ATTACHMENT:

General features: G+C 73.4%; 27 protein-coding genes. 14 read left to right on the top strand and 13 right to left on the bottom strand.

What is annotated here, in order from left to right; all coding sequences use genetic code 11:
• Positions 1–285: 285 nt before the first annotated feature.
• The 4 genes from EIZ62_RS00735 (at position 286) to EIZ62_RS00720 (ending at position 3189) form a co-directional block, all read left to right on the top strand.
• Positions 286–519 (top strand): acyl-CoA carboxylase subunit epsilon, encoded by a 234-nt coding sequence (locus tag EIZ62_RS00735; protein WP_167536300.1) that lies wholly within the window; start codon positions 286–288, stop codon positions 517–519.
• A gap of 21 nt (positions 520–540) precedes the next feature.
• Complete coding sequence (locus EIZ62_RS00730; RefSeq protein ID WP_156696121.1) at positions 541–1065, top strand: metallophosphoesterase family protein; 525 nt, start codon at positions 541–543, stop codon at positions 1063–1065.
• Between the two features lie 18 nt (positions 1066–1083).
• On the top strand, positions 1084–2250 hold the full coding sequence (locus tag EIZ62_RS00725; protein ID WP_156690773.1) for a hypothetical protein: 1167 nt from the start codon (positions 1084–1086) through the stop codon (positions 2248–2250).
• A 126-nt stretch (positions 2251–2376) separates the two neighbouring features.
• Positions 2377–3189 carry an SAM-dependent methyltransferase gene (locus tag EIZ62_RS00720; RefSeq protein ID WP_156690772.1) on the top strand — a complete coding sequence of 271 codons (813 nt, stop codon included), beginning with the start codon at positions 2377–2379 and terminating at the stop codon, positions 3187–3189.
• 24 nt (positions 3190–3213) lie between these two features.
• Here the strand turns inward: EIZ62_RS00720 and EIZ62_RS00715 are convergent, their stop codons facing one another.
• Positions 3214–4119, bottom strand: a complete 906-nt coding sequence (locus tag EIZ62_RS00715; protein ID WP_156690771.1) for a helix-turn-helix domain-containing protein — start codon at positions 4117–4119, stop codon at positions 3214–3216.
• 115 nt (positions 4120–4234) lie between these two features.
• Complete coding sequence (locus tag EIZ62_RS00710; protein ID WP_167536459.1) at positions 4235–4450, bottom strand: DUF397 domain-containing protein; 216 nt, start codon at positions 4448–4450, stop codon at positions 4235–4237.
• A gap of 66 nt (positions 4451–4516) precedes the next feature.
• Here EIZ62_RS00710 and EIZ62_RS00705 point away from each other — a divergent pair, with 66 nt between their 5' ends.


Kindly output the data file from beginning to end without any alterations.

General features: G+C 73.4%; 27 protein-coding genes. 14 read left to right on the top strand and 13 right to left on the bottom strand.

What is annotated here, in order from left to right; all coding sequences use genetic code 11:
• Positions 1–285: 285 nt before the first annotated feature.
• The 4 genes from EIZ62_RS00735 (at position 286) to EIZ62_RS00720 (ending at position 3189) form a co-directional block, all read left to right on the top strand.
• Positions 286–519 (top strand): acyl-CoA carboxylase subunit epsilon, encoded by a 234-nt coding sequence (locus tag EIZ62_RS00735; protein WP_167536300.1) that lies wholly within the window; start codon positions 286–288, stop codon positions 517–519.
• A gap of 21 nt (positions 520–540) precedes the next feature.
• Complete coding sequence (locus EIZ62_RS00730; RefSeq protein ID WP_156696121.1) at positions 541–1065, top strand: metallophosphoesterase family protein; 525 nt, start codon at positions 541–543, stop codon at positions 1063–1065.
• Between the two features lie 18 nt (positions 1066–1083).
• On the top strand, positions 1084–2250 hold the full coding sequence (locus tag EIZ62_RS00725; protein ID WP_156690773.1) for a hypothetical protein: 1167 nt from the start codon (positions 1084–1086) through the stop codon (positions 2248–2250).
• A 126-nt stretch (positions 2251–2376) separates the two neighbouring features.
• Positions 2377–3189 carry an SAM-dependent methyltransferase gene (locus tag EIZ62_RS00720; RefSeq protein ID WP_156690772.1) on the top strand — a complete coding sequence of 271 codons (813 nt, stop codon included), beginning with the start codon at positions 2377–2379 and terminating at the stop codon, positions 3187–3189.
• 24 nt (positions 3190–3213) lie between these two features.
• Here the strand turns inward: EIZ62_RS00720 and EIZ62_RS00715 are convergent, their stop codons facing one another.
• Positions 3214–4119, bottom strand: a complete 906-nt coding sequence (locus tag EIZ62_RS00715; protein ID WP_156690771.1) for a helix-turn-helix domain-containing protein — start codon at positions 4117–4119, stop codon at positions 3214–3216.
• 115 nt (positions 4120–4234) lie between these two features.
• Complete coding sequence (locus tag EIZ62_RS00710; protein ID WP_167536459.1) at positions 4235–4450, bottom strand: DUF397 domain-containing protein; 216 nt, start codon at positions 4448–4450, stop codon at positions 4235–4237.
• A gap of 66 nt (positions 4451–4516) precedes the next feature.
• Here EIZ62_RS00710 and EIZ62_RS00705 point away from each other — a divergent pair, with 66 nt between their 5' ends.